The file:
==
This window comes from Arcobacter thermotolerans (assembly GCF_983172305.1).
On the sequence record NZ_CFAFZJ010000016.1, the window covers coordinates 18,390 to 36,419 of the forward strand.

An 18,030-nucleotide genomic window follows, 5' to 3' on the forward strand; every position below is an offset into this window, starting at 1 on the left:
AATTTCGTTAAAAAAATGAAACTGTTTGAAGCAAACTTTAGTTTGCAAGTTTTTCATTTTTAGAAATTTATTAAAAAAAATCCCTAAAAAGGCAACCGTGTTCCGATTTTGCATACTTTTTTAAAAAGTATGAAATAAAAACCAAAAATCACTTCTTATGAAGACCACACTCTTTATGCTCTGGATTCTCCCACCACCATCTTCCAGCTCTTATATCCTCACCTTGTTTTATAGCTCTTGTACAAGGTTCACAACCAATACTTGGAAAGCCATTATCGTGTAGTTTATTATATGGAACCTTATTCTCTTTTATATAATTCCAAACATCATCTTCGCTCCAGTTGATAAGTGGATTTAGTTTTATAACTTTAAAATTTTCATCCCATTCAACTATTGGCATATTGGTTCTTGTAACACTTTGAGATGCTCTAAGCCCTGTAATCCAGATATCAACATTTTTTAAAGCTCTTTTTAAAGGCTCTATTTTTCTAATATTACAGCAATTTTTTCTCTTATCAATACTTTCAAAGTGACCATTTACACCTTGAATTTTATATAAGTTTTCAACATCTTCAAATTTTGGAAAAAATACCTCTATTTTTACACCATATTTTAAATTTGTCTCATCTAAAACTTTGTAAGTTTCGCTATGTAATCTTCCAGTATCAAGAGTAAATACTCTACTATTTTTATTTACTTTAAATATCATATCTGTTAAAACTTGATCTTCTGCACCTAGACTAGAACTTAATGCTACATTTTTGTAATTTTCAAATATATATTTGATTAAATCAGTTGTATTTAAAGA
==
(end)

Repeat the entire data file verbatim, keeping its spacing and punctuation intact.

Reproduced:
This window comes from Arcobacter thermotolerans (assembly GCF_983172305.1).
On the sequence record NZ_CFAFZJ010000016.1, the window covers coordinates 18,390 to 36,419 of the forward strand.

An 18,030-nucleotide genomic window follows, 5' to 3' on the forward strand; every position below is an offset into this window, starting at 1 on the left:
AATTTCGTTAAAAAAATGAAACTGTTTGAAGCAAACTTTAGTTTGCAAGTTTTTCATTTTTAGAAATTTATTAAAAAAAATCCCTAAAAAGGCAACCGTGTTCCGATTTTGCATACTTTTTTAAAAAGTATGAAATAAAAACCAAAAATCACTTCTTATGAAGACCACACTCTTTATGCTCTGGATTCTCCCACCACCATCTTCCAGCTCTTATATCCTCACCTTGTTTTATAGCTCTTGTACAAGGTTCACAACCAATACTTGGAAAGCCATTATCGTGTAGTTTATTATATGGAACCTTATTCTCTTTTATATAATTCCAAACATCATCTTCGCTCCAGTTGATAAGTGGATTTAGTTTTATAACTTTAAAATTTTCATCCCATTCAACTATTGGCATATTGGTTCTTGTAACACTTTGAGATGCTCTAAGCCCTGTAATCCAGATATCAACATTTTTTAAAGCTCTTTTTAAAGGCTCTATTTTTCTAATATTACAGCAATTTTTTCTCTTATCAATACTTTCAAAGTGACCATTTACACCTTGAATTTTATATAAGTTTTCAACATCTTCAAATTTTGGAAAAAATACCTCTATTTTTACACCATATTTTAAATTTGTCTCATCTAAAACTTTGTAAGTTTCGCTATGTAATCTTCCAGTATCAAGAGTAAATACTCTACTATTTTTATTTACTTTAAATATCATATCTGTTAAAACTTGATCTTCTGCACCTAGACTAGAACTTAATGCTACATTTTTGTAATTTTCAAATATATATTTGATTAAATCAGTTGTATTTAAAGA